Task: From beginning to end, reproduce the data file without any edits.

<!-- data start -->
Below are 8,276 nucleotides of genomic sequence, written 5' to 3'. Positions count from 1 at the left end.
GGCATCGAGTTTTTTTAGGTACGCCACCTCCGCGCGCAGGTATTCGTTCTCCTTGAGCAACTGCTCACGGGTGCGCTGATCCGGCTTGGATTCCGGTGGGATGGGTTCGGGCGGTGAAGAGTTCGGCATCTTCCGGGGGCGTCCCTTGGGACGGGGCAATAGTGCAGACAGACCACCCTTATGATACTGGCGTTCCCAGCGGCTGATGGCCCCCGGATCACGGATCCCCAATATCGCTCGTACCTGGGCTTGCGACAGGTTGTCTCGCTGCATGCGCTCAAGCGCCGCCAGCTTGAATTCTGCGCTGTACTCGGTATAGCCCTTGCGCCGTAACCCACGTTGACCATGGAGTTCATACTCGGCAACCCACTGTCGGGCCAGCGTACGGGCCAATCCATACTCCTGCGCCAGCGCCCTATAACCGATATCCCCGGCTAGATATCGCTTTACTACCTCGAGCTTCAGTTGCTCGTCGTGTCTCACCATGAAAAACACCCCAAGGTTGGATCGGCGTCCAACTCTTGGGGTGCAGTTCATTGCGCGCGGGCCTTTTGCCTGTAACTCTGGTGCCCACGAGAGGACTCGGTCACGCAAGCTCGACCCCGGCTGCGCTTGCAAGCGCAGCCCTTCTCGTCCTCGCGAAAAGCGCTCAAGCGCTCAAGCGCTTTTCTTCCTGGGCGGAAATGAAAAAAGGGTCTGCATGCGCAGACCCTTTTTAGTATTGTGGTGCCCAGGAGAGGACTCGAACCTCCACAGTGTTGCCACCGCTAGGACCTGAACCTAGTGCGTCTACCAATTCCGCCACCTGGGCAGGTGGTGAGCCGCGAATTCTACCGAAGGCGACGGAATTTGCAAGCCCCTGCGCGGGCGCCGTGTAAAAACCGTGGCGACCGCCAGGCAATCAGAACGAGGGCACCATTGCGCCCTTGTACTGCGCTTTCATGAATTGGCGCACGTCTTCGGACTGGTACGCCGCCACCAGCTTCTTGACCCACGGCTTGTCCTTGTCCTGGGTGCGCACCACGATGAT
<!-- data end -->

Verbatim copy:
Below are 8,276 nucleotides of genomic sequence, written 5' to 3'. Positions count from 1 at the left end.
GGCATCGAGTTTTTTTAGGTACGCCACCTCCGCGCGCAGGTATTCGTTCTCCTTGAGCAACTGCTCACGGGTGCGCTGATCCGGCTTGGATTCCGGTGGGATGGGTTCGGGCGGTGAAGAGTTCGGCATCTTCCGGGGGCGTCCCTTGGGACGGGGCAATAGTGCAGACAGACCACCCTTATGATACTGGCGTTCCCAGCGGCTGATGGCCCCCGGATCACGGATCCCCAATATCGCTCGTACCTGGGCTTGCGACAGGTTGTCTCGCTGCATGCGCTCAAGCGCCGCCAGCTTGAATTCTGCGCTGTACTCGGTATAGCCCTTGCGCCGTAACCCACGTTGACCATGGAGTTCATACTCGGCAACCCACTGTCGGGCCAGCGTACGGGCCAATCCATACTCCTGCGCCAGCGCCCTATAACCGATATCCCCGGCTAGATATCGCTTTACTACCTCGAGCTTCAGTTGCTCGTCGTGTCTCACCATGAAAAACACCCCAAGGTTGGATCGGCGTCCAACTCTTGGGGTGCAGTTCATTGCGCGCGGGCCTTTTGCCTGTAACTCTGGTGCCCACGAGAGGACTCGGTCACGCAAGCTCGACCCCGGCTGCGCTTGCAAGCGCAGCCCTTCTCGTCCTCGCGAAAAGCGCTCAAGCGCTCAAGCGCTTTTCTTCCTGGGCGGAAATGAAAAAAGGGTCTGCATGCGCAGACCCTTTTTAGTATTGTGGTGCCCAGGAGAGGACTCGAACCTCCACAGTGTTGCCACCGCTAGGACCTGAACCTAGTGCGTCTACCAATTCCGCCACCTGGGCAGGTGGTGAGCCGCGAATTCTACCGAAGGCGACGGAATTTGCAAGCCCCTGCGCGGGCGCCGTGTAAAAACCGTGGCGACCGCCAGGCAATCAGAACGAGGGCACCATTGCGCCCTTGTACTGCGCTTTCATGAATTGGCGCACGTCTTCGGACTGGTACGCCGCCACCAGCTTCTTGACCCACGGCTTGTCCTTGTCCTGGGTGCGCACCACGATGAT